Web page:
Effects of Zika virus on neural precursor cell types and microencephaly in a model of direct embryonic murine brain infection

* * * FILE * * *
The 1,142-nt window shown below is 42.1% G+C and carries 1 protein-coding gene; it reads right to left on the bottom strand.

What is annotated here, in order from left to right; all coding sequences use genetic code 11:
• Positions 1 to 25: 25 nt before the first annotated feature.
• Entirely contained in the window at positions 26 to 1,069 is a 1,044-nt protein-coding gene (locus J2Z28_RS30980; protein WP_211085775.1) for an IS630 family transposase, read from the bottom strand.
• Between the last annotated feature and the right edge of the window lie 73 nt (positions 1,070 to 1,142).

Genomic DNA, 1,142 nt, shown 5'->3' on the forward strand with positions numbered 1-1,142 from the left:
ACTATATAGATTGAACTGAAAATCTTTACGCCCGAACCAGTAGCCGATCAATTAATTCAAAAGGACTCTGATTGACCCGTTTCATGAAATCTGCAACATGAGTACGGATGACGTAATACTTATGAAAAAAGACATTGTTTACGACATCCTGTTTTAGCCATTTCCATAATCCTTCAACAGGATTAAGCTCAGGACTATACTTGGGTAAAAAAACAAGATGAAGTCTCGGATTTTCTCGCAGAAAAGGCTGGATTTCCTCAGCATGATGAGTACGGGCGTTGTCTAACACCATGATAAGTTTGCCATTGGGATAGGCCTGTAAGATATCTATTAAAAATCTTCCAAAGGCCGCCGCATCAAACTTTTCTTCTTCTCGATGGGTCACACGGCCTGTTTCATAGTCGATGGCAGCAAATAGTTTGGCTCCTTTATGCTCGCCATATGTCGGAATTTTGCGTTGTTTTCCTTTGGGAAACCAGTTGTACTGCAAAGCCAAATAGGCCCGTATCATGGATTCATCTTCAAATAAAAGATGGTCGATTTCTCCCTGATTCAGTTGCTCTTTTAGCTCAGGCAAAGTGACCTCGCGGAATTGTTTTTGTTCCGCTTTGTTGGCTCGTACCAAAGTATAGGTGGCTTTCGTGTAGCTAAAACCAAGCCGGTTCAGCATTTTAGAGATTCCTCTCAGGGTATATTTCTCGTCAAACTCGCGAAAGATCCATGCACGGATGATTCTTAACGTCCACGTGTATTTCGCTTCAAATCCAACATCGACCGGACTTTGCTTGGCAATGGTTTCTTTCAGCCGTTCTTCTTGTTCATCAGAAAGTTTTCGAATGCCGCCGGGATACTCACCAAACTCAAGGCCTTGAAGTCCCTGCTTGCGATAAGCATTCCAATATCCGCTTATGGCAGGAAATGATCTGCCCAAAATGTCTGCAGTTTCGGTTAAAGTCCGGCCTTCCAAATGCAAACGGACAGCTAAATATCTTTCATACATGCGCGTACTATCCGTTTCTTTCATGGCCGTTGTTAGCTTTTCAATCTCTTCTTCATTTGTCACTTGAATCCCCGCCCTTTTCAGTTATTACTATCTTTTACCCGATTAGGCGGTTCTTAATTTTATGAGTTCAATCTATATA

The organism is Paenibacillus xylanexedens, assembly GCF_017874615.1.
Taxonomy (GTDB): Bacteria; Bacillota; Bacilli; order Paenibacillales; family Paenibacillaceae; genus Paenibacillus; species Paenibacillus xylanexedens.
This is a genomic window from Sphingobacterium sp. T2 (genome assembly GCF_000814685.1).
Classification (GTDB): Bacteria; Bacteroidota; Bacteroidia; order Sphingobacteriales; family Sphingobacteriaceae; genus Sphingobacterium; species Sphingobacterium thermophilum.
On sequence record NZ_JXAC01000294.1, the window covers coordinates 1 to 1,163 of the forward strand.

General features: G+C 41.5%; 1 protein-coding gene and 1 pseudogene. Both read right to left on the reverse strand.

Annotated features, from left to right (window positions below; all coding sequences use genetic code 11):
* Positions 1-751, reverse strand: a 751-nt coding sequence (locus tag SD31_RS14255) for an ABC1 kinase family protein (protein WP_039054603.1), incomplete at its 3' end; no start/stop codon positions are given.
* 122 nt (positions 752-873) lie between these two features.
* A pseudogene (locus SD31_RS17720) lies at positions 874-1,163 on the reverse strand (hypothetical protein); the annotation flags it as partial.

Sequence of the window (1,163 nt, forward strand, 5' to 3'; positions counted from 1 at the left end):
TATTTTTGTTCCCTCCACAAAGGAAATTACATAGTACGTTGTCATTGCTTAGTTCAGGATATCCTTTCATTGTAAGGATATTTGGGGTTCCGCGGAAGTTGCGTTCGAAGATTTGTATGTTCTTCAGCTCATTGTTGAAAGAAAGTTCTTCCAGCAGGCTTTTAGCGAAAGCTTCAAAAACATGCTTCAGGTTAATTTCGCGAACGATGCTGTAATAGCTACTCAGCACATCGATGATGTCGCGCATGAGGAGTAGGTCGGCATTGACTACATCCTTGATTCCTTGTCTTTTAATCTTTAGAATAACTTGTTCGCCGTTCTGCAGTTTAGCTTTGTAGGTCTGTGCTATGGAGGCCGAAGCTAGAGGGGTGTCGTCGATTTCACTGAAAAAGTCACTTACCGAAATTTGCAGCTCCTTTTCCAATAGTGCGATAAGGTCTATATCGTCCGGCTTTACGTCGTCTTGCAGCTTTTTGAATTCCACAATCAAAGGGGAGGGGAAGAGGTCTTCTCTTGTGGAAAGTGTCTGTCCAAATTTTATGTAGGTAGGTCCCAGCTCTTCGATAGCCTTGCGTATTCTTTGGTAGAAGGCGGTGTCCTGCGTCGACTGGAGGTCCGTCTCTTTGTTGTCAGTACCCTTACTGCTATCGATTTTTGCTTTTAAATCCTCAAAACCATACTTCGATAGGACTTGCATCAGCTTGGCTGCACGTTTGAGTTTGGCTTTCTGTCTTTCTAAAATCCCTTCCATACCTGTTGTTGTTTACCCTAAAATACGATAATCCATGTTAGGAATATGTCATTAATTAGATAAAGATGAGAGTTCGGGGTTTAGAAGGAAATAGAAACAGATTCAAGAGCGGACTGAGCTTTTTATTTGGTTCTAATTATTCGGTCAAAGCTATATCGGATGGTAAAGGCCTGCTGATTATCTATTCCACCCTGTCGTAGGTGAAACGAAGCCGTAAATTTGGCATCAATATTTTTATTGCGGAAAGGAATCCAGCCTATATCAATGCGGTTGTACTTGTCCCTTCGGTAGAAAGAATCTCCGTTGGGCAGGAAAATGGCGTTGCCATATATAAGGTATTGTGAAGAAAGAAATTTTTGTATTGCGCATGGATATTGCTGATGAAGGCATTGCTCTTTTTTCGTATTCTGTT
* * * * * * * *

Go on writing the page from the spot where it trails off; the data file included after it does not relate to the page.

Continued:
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Prenatal exposure to Zika virus (ZIKV) can result in microencephaly and congenital Zika syndrome but why some brain cells and structures are initially spared by the virus is unknown. Here, a novel murine model of ZIKV infection incorporating in utero electroporation with cell type specific promotors was used to identify the time course of ZIKV infection and to determine which neural precursor cells are initially infected or spared. In vivo time course studies revealed early presence of ZIKV in apical radial glial cells (aRGCs) while infection of basal intermediate progenitor cells climbed after three days of virus exposure. ZIKV-exposed fetal brains exhibited microencephaly as early as 1 day post injection, caused by apoptosis and reduced proliferation, and this change in brain size persisted until birth regardless of developmental age at infection. During infection, 60% of aRGC basal fibers were perturbed while 40% retained normal morphology, indicating that aRGCs are not uniformly vulnerable to ZIKV infection. To evaluate this heterogeneous vulnerability, we generated cell type-specific fate mapping plasmid probes using a previously published single cell RNA-Seq dataset on the E15.5 mouse neocortical wall. The results indicate that one class of aRGC preferentially expresses the putative ZIKV entry receptor AXL, and that these cells are more vulnerable to ZIKV infection than the other aRGC subtypes with low AXL expression. Together, these data highlight important temporal and cellular details of ZIKV fetal brain infection and may be important for prevention strategies and for management of congenital Zika syndrome.